Sam Lion, an abandoned child, is one day found by showmen and brought up in the middle of the circus. However, a trapeze accident forces him to retrain. He married twice, had two children and became a business manager, a manufacturer of cleaning machines. He is rich, a true finance king.
But all that the former drummer is not happy about; his children gave birth to him, his wives, his employees annoy him, money does not bring happiness. So Sam organizes his disappearance at sea during a lonely crossing, and while his family mourns over him, he tries to regain the taste for the true values of life on the beaches of warm countries.
But you can not escape your fate. Albert Duvivier, Al, one of his former employees, recognizes him in Africa under the adventurer’s hat. He’s trying to blackmail him. But Sam takes Al under his wings, adopts him and places him at the head of his company, which he now runs through him.
>> To see the scene “You will learn to say hello” from the movie “A spoiled child’s itinerary”:
At the bottom of this film, there is an existential crisis for Claude Lelouch, who feels guilty for taking a sabbatical and for somehow betraying his passion, the cinema.
“I had become a spoiled child who denied everything he had patiently built up over many years. My script was born from this observation. I am above all an amateur filmmaker. Because I need to explode, to do things for the first time, to have fun. Yes, that’s what saves me. I’m an amateur filmmaker and a film lover. If I was a professional filmmaker by the way, I would know; maybe I would have been nominated for Césars only once. ” [Extrait d’une interview parue dans le journal “Le Matin”, le 8 décembre 1988]
In 1987, he went to the Théâtre Marigny to see Jean-Paul Belmondo on stage in “Kean”, an adaptation of Jean-Paul Sartre to the play by Alexandre Dumas.
Lelouch is touched by the actor’s theatrical performance. Two days later, the two men eat together, and the director shows him all his admiration, before saying to him: “I want to write to you (…). I have the feeling that you are ready for a great adventure in the cinema “Do you give me permission to write for you?” Not only does Belmondo accept, but he also offers to be the co-producer of this film, whose script he does not really know. He only knows what Lelouch told him: “It’s a movie that will go from surprise to surprise”.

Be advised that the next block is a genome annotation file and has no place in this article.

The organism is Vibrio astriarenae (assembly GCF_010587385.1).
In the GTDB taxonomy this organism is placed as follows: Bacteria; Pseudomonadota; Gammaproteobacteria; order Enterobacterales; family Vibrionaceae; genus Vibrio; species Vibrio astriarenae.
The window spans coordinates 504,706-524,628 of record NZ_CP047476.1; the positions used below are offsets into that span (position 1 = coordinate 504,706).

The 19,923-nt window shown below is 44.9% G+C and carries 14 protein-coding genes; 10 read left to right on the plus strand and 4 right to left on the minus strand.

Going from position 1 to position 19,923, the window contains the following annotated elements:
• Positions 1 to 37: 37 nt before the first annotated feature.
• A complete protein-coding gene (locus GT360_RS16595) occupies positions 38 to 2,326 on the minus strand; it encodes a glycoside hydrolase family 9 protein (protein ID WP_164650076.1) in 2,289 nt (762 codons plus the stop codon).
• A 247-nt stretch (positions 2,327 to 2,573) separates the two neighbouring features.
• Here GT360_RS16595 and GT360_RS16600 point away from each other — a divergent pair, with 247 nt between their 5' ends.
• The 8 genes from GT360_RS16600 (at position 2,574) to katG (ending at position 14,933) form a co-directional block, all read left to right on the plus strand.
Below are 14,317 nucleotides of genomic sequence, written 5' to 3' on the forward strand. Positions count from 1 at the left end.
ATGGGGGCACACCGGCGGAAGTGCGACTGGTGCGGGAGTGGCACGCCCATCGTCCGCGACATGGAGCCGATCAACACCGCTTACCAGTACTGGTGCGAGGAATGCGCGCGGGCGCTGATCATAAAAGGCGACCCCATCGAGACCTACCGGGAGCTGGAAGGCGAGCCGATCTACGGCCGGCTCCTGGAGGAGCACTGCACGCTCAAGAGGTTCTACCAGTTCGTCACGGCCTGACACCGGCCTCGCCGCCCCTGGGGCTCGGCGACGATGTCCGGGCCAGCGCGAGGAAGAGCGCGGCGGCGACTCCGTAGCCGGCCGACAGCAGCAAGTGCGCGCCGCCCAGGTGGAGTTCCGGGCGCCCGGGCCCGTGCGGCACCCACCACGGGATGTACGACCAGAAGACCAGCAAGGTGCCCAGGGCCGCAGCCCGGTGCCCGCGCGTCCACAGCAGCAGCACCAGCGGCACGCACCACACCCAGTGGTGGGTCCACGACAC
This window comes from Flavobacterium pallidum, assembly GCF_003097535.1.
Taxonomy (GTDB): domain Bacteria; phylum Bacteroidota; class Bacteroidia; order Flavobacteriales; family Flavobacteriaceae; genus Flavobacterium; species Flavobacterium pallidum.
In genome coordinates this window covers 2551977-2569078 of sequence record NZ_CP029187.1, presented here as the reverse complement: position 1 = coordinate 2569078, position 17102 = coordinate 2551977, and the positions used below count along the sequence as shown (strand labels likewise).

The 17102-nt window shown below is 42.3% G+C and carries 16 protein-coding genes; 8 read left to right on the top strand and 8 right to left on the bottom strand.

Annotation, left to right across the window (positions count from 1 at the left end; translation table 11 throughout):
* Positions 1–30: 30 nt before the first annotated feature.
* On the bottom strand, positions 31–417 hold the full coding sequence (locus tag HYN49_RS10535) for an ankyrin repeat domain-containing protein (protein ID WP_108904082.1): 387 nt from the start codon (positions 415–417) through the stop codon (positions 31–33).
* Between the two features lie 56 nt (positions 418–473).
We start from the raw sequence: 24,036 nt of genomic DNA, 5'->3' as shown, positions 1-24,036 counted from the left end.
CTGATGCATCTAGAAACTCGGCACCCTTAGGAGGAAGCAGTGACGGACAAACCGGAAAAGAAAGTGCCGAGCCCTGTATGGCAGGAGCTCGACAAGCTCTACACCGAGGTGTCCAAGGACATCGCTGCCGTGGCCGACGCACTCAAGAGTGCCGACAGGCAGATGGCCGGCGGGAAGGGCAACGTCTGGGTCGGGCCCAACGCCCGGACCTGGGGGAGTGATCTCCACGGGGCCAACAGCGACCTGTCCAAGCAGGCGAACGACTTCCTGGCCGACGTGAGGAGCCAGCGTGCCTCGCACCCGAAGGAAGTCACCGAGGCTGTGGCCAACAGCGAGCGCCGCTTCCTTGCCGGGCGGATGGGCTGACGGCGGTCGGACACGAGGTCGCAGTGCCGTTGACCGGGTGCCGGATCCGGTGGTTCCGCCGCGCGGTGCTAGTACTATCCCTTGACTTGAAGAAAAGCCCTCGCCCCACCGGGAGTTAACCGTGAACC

>> To see, Claude Lelouch explains that he wrote his film “Itinerary for a spoiled child” for Jean-Paul Belmondo, and why this film is dedicated to Jacques Brel (“Special Cinema”, December 5, 1988, RTS archives ):
Like Lelouch, Jean-Paul Belmondo stands at a crossroads in his life and career. He left the cinema a bit to devote himself more to the theater. Lelouch allows him to reconnect with the 7th art and offers him what will be his last major role.
Because Belmondo wants to rediscover the cinema’s great emotions. “For a while now I have wanted to get out of the job that had been mine in the cinema for years,” he explains. “At some point you have to leave the clothes in the locker room, otherwise you no longer exist. There is nothing. , but the clothes I turned a page today And god knows, if I got rid of hanging myself under helicopters, fooling around in cars. It’s over. I want there to be writers, screenwriters, writers thinking of me to other roles, other stories. ” [Entretien avec Jean-Pierre Lavoignat, juin 1988]
It is good that it is precisely Lelouch who needs him and who has made a tailor-made role for him. It will be the first time Belmondo, 55, plays the role of a man in his 50s.
“I always have to be attached to a reality all the time, even with a very thin thread,” explains Claude Lelouch in the brochure that accompanies the film. None of my films are taken from a book or from an “already existing work. In the end, it’s more of an interview film than an auteur film. I never stopped being a journalist for my fiction. ‘Itinéraire’ could have been called ‘Partir-Revenir’. J I wanted to film the complex itinerary of a man who does. do not know where to go. This is one of the themes of the film. Jean-Paul is the opposite of our organized society. Fully accessible, he arrives at an airport and can “offer the luxury of going where the planes go.”
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